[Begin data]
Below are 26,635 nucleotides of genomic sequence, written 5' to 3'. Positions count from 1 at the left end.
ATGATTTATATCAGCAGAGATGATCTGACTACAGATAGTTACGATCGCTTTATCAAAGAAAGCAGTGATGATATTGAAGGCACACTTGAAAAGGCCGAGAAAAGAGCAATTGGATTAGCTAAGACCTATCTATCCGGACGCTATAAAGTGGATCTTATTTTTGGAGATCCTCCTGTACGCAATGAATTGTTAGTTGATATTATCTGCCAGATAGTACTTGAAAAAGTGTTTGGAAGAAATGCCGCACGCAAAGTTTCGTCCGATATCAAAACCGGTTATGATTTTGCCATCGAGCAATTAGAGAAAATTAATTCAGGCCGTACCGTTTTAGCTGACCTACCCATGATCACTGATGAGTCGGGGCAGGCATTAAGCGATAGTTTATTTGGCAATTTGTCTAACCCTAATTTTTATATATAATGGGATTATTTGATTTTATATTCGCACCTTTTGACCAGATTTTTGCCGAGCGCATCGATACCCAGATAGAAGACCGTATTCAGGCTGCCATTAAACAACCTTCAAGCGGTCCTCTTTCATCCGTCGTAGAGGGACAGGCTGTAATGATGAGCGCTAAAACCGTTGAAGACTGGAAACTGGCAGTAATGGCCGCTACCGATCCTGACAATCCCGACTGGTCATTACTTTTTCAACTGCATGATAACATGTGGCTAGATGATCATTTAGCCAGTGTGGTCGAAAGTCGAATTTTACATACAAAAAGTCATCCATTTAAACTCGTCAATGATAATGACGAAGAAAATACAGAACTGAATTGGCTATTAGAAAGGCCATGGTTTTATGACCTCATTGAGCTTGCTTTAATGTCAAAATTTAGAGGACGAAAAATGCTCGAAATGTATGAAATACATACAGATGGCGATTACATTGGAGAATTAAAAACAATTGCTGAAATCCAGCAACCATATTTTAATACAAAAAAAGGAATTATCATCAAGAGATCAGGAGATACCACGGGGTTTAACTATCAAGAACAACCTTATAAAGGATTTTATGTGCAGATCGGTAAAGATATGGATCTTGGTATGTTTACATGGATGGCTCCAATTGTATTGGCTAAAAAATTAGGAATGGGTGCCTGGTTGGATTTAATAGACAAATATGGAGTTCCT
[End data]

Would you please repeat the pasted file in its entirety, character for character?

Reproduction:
Below are 26,635 nucleotides of genomic sequence, written 5' to 3'. Positions count from 1 at the left end.
ATGATTTATATCAGCAGAGATGATCTGACTACAGATAGTTACGATCGCTTTATCAAAGAAAGCAGTGATGATATTGAAGGCACACTTGAAAAGGCCGAGAAAAGAGCAATTGGATTAGCTAAGACCTATCTATCCGGACGCTATAAAGTGGATCTTATTTTTGGAGATCCTCCTGTACGCAATGAATTGTTAGTTGATATTATCTGCCAGATAGTACTTGAAAAAGTGTTTGGAAGAAATGCCGCACGCAAAGTTTCGTCCGATATCAAAACCGGTTATGATTTTGCCATCGAGCAATTAGAGAAAATTAATTCAGGCCGTACCGTTTTAGCTGACCTACCCATGATCACTGATGAGTCGGGGCAGGCATTAAGCGATAGTTTATTTGGCAATTTGTCTAACCCTAATTTTTATATATAATGGGATTATTTGATTTTATATTCGCACCTTTTGACCAGATTTTTGCCGAGCGCATCGATACCCAGATAGAAGACCGTATTCAGGCTGCCATTAAACAACCTTCAAGCGGTCCTCTTTCATCCGTCGTAGAGGGACAGGCTGTAATGATGAGCGCTAAAACCGTTGAAGACTGGAAACTGGCAGTAATGGCCGCTACCGATCCTGACAATCCCGACTGGTCATTACTTTTTCAACTGCATGATAACATGTGGCTAGATGATCATTTAGCCAGTGTGGTCGAAAGTCGAATTTTACATACAAAAAGTCATCCATTTAAACTCGTCAATGATAATGACGAAGAAAATACAGAACTGAATTGGCTATTAGAAAGGCCATGGTTTTATGACCTCATTGAGCTTGCTTTAATGTCAAAATTTAGAGGACGAAAAATGCTCGAAATGTATGAAATACATACAGATGGCGATTACATTGGAGAATTAAAAACAATTGCTGAAATCCAGCAACCATATTTTAATACAAAAAAAGGAATTATCATCAAGAGATCAGGAGATACCACGGGGTTTAACTATCAAGAACAACCTTATAAAGGATTTTATGTGCAGATCGGTAAAGATATGGATCTTGGTATGTTTACATGGATGGCTCCAATTGTATTGGCTAAAAAATTAGGAATGGGTGCCTGGTTGGATTTAATAGACAAATATGGAGTTCCT